A Slate article on the ways in which our current tax code hurts working women points out:
“The biggest roadblock to fixing the system is that most people don’t even know it’s broken—or at least in which particular ways it’s broken.”
You may think of filing taxes as something you must do as an individual but really, our system taxes families as a whole.
While someone might argue that our tax system is fair because it penalizes the second earner in a family (no matter who that person may be), because more often than not, that second earner is a woman, it really isn’t fair.
“…if a woman has a partner earning $50,000 a year, the very first dollar she earns is taxed as though it were her 50,001st dollar. As in all things tax code, how the penalty works for various kinds of couples is complicated…”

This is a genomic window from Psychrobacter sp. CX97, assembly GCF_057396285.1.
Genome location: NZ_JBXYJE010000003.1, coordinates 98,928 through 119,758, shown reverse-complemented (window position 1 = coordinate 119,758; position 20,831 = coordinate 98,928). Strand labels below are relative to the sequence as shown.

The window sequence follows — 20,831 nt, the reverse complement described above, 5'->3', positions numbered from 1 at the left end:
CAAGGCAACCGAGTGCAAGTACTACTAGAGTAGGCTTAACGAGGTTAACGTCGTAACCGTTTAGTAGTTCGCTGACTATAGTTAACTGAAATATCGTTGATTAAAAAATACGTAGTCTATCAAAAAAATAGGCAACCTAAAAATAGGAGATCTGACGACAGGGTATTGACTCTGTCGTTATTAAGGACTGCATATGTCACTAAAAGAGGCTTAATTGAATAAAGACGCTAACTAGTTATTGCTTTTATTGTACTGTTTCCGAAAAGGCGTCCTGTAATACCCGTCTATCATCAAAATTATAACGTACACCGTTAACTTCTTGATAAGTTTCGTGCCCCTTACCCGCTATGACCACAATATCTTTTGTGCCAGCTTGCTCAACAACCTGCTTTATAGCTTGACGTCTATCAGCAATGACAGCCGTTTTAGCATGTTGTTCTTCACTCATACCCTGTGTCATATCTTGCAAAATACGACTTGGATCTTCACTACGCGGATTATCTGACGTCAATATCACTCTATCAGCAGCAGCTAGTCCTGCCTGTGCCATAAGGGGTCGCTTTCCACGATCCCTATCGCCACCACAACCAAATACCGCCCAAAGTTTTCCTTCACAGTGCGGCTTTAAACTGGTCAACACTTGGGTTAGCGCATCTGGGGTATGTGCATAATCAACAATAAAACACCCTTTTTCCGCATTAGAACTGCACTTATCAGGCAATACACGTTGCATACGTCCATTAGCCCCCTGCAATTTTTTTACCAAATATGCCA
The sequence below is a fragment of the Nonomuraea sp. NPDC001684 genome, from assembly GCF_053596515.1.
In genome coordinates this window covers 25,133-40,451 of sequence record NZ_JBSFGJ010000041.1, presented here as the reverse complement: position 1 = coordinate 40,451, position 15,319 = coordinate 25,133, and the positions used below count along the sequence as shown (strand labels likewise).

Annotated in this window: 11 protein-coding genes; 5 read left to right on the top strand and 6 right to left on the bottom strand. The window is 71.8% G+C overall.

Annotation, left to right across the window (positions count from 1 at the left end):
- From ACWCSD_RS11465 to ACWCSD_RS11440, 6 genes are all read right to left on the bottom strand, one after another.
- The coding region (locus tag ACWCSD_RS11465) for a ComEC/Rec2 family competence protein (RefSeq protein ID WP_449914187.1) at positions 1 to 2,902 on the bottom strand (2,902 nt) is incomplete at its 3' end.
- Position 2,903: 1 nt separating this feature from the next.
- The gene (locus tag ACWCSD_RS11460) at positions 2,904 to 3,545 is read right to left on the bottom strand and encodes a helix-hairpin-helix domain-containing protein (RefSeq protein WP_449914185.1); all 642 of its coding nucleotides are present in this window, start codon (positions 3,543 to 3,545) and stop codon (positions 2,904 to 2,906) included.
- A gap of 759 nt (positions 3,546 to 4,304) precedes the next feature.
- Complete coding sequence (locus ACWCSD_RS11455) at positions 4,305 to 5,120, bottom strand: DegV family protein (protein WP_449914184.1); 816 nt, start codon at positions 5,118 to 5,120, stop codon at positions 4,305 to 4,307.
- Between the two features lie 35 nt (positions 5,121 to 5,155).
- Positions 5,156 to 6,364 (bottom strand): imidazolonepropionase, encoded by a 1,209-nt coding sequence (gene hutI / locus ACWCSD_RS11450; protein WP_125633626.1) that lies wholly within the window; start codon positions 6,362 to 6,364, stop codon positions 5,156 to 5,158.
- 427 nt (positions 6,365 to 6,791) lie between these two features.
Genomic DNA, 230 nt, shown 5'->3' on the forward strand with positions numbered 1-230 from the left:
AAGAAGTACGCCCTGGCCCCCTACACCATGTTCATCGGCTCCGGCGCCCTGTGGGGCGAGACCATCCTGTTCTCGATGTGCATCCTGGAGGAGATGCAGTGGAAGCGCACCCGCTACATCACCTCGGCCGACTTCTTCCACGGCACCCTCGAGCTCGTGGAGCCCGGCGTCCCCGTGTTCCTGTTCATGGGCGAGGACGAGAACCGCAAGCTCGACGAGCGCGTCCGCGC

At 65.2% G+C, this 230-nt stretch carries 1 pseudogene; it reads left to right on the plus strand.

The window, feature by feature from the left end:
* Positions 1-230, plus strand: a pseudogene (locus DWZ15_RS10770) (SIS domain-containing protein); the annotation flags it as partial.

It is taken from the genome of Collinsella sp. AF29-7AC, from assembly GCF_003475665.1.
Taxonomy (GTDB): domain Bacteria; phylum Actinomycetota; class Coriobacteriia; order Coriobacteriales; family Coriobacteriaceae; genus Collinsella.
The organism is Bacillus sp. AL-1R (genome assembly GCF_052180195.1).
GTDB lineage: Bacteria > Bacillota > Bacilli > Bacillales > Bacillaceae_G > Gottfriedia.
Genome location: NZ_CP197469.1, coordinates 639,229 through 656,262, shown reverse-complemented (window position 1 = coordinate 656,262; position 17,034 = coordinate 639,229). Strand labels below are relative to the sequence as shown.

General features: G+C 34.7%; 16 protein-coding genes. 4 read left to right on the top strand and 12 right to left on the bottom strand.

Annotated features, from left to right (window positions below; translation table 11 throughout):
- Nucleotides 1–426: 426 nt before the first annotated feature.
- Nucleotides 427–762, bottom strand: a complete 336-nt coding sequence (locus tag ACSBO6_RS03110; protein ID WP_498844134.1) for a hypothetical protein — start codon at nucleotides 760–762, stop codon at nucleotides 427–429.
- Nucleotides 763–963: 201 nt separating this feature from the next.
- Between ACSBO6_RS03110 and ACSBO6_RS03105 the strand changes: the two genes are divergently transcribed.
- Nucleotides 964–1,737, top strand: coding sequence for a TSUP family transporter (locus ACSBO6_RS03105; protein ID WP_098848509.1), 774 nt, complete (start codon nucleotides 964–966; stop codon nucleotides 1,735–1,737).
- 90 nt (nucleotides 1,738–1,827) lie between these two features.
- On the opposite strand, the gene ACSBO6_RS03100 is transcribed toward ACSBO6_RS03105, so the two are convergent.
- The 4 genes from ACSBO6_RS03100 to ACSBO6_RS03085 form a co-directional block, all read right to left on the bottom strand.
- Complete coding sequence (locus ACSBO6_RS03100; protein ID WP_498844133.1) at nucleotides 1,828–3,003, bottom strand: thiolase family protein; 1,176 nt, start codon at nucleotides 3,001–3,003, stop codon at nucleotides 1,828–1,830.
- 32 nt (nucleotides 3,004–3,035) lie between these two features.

Many people are unaware that sometimes the way people behave in their socioeconomic peer group is affected by tax code. The article includes the observation that in general people with the least money don’t get married, those in the middle may marry and strive for more, while those at highest income levels have one partner not work.
We could do as other countries have done and tax individuals but that could make things difficult for families with one working adult. It would also be a tough sell politically since the country is invested in the idea of a traditional nuclear family. Slate concludes:
“ Introducing secondary-earner deductions or abolishing joint filing altogether would go a long way to fixing a system that, whether they realize it or not, makes no sense for the majority of American families today and adds one more obstacle to women gaining economic equality.”
You may not be able to alter tax code but you can work with a Fee-Only financial planner throughout the year to make sure that your financial planning helps you to file taxes in a such a way that you are not overburdened.